Growing Tea?

I got a letter this morning from the County Council about my allotment application. I have been offered a lease on a 10m x 20m “transition” allotment.

The plan is keep it simple with carrots, spinach and maybe potatoes but for future years I have noted that there is nothing in the lease agreement that prevents me from starting a tiny tea plantation so I did some investigations. Most of us have heard of the decorative camellia plant but the tea variety (Camellia sinensis) is becoming popular for gardeners. Although it prefers subtropical climates the Camellia sinensis plant is both resilient and adaptable.It is an evergreen shrub but can grow up to 17 m high. In cultivation, it is usually kept below 2 m high by pruning. Its bright green leaves are shiny, and often have a hairy underside. Its fruits are brownish-green and contain one to four seeds.

The fragrant flower of Camellia sinensis

The fragrant flower of Camellia sinensis (Source)

There are three major varieties: Camellia sinensis var. sinensis (Chinese tea),  Camellia sinensis var. assamica (Assam tea, Indian tea) and Camellia sinensis var. cambodi  (Java tea). It seems that Chinese camellia is the original tea plant and is hardier than the other varieties. It has relatively small and narrow leaves and produces fragrant white flowers in autumn. Given the right conditions, a tea plant can grow and produce for 50-100 years.

C. sinensis var. assamica is taller in its natural state and can grow into a loosely branched tree to a height of about 17 m. It is a less hardy variety with medium, droopy, leathery leaves. It needs well-drained soil and needs ample water but it is the most cold-sensitive camellia.

Camellia sinensis var. cambodi is used to create hybrids and not grown on its own so much but it can also grow quite tall and has the small white flowers when temperatures cool in autumn.

Tea can be propagated from cuttings or from seeds but the seeds take extra time. From seed, it will take 2-3 years to be ready to harvest. The plant likes regular harvesting and the new shoots can be used for tea. They need to be properly pruned back every four years to rejuvenate the bush and keep it at a convenient height.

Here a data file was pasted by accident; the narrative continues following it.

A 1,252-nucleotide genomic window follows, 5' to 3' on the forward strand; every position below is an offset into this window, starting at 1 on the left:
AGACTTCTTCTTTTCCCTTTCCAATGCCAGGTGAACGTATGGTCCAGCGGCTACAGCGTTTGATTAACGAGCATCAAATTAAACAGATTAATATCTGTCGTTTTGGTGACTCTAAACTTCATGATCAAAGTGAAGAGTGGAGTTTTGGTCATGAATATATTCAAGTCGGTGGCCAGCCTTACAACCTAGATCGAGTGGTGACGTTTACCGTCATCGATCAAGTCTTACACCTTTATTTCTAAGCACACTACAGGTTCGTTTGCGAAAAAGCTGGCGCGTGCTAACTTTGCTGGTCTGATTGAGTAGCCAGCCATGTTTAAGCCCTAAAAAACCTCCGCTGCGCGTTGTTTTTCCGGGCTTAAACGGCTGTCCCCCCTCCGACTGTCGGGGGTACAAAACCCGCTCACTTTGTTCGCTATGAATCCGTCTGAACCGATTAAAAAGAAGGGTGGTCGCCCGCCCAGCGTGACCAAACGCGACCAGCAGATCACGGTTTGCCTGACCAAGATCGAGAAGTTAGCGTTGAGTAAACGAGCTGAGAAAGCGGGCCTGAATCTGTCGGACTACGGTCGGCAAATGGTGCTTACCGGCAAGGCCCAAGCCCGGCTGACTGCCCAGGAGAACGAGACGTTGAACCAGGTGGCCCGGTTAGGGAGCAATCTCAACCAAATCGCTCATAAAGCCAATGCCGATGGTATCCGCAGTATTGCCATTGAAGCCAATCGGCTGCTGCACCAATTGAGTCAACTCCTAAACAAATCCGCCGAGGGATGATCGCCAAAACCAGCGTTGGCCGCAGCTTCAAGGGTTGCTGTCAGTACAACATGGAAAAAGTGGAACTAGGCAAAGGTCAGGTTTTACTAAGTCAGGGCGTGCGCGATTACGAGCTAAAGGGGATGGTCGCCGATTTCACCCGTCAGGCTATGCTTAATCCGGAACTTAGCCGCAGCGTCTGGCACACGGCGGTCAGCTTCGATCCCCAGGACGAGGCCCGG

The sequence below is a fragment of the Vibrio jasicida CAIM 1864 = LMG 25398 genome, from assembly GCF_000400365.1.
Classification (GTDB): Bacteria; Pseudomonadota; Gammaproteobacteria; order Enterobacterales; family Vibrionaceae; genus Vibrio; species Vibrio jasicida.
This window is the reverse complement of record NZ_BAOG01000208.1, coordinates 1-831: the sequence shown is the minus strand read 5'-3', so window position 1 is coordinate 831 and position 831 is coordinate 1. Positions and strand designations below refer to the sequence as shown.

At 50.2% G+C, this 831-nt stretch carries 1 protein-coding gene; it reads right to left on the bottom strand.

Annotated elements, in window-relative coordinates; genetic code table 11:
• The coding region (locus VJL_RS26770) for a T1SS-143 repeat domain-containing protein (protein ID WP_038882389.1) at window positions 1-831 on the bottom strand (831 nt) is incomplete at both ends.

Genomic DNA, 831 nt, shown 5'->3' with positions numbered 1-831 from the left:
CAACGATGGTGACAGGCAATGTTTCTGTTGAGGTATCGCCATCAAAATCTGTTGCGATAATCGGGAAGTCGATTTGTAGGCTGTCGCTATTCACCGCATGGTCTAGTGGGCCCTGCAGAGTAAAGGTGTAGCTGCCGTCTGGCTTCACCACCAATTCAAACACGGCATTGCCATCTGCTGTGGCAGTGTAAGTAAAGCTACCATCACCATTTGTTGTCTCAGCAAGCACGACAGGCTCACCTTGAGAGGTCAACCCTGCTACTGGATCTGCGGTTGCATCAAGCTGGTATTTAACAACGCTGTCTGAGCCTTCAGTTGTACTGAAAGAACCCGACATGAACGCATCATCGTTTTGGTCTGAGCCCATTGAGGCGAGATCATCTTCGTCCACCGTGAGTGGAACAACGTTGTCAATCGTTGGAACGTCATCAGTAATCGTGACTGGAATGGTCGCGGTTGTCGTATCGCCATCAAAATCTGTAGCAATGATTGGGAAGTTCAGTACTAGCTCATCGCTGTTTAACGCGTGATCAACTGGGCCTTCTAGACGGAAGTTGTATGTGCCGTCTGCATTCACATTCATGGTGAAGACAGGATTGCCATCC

Camillia sinensisFor planting, Camellia sinensis likes well-drained, sandy, acidic soil but will do well in other soil types too. They grow well in sunny areas but light shade develops the flavor of the leaves. They should be kept 1 meter apart to avoid competition. Camellia bushes are drought-tolerant and will survive dry summers. The problem for Irish weather conditions is that they need to be kept in a dry atmosphere to avoid mildew developing and the plant prefers “not very frosty dry winters”. Ideally, day temperatures of ~25 °C and night temperatures of >10 °C. Considering it is the end of March and there was snow on the ground here this morning, I’m guessing they would need to be kept in a greenhouse or indoors for most of winter and spring to survive.

I notice that there are a few tea plantations in the UK (Cornwall, Kent Pembrokeshire) so it seems that it is definitely possible to grow Camellia sinensis outside a subtropical climate. I might give it a shot at some stage but probably just as an experiment in a pot so I can move it indoors.

Getting sorted

I was setting up the categories for this tea blog and it got me thinking about the neatness of the tea classes. There are six classes or categories of tea (green, white, yellow, oolong, black and pu-erh) and I still find it fascinating (and handy now) that each of the thousands of different teas that are out there can fit into one of those six categories. Better again, all tea comes from the leaves of a single species of plant: Camellia sinensis.

Camellia sinensis

Camellia sinensis

Here are the categories that I have for the blog so far:

  • Tea:
    1. Black – almost fully-oxidised and mostly produced in India (Assam and Darjeeling), Kenya, Sri Lanka and China. E.g. Keemun, Zhenshan Xiaochung (lapsang souchong).
    2. Green – teas such as sencha, Matcha, Gunpowder, Longjing, Taiping Houkui that have had minimal oxidation and kept the green color of the leaves. Predominantly from China, Japan and Korea.
    3. Oolong – partially oxidised and complicated in production, this type includes Da Hong Pao (red robe) and Tieguanyin. Produced in China and Taiwan.
    4. Pu-erh – post-fermented tea from China and called ‘black tea’ in China. Comes as sheng (raw) or shou (cooked). My favourite!
    5. White – made from the buds of the Camellia sinensis and very lightly processed it includes bai mudan (white peony) and Baiho Yinzhen (silver needles).
    6. Yellow – these teas are not easy to find here so this category won’t be used too much to start with but it didn’t seem right to leave it out.
  • Buying tea & storage: looking at where to get good tea and how to store it or age it.
  • Tisanes: This will cover all the herbal drinks that are sometimes referred to as tea but are herbal infusions or herbal teas. This covers peppermint, chamomile, ginger, fennel etc.
  • Rooibos & Honeybush: Technically these are tisanes but they get their own category because I love them so much!
  • Out and About: This is where I post about going for afternoon tea or lunch to see what the tea is like out there.

I’m sure there are plenty more categories that I’ll need to add as I go along but theses will do for a starting point.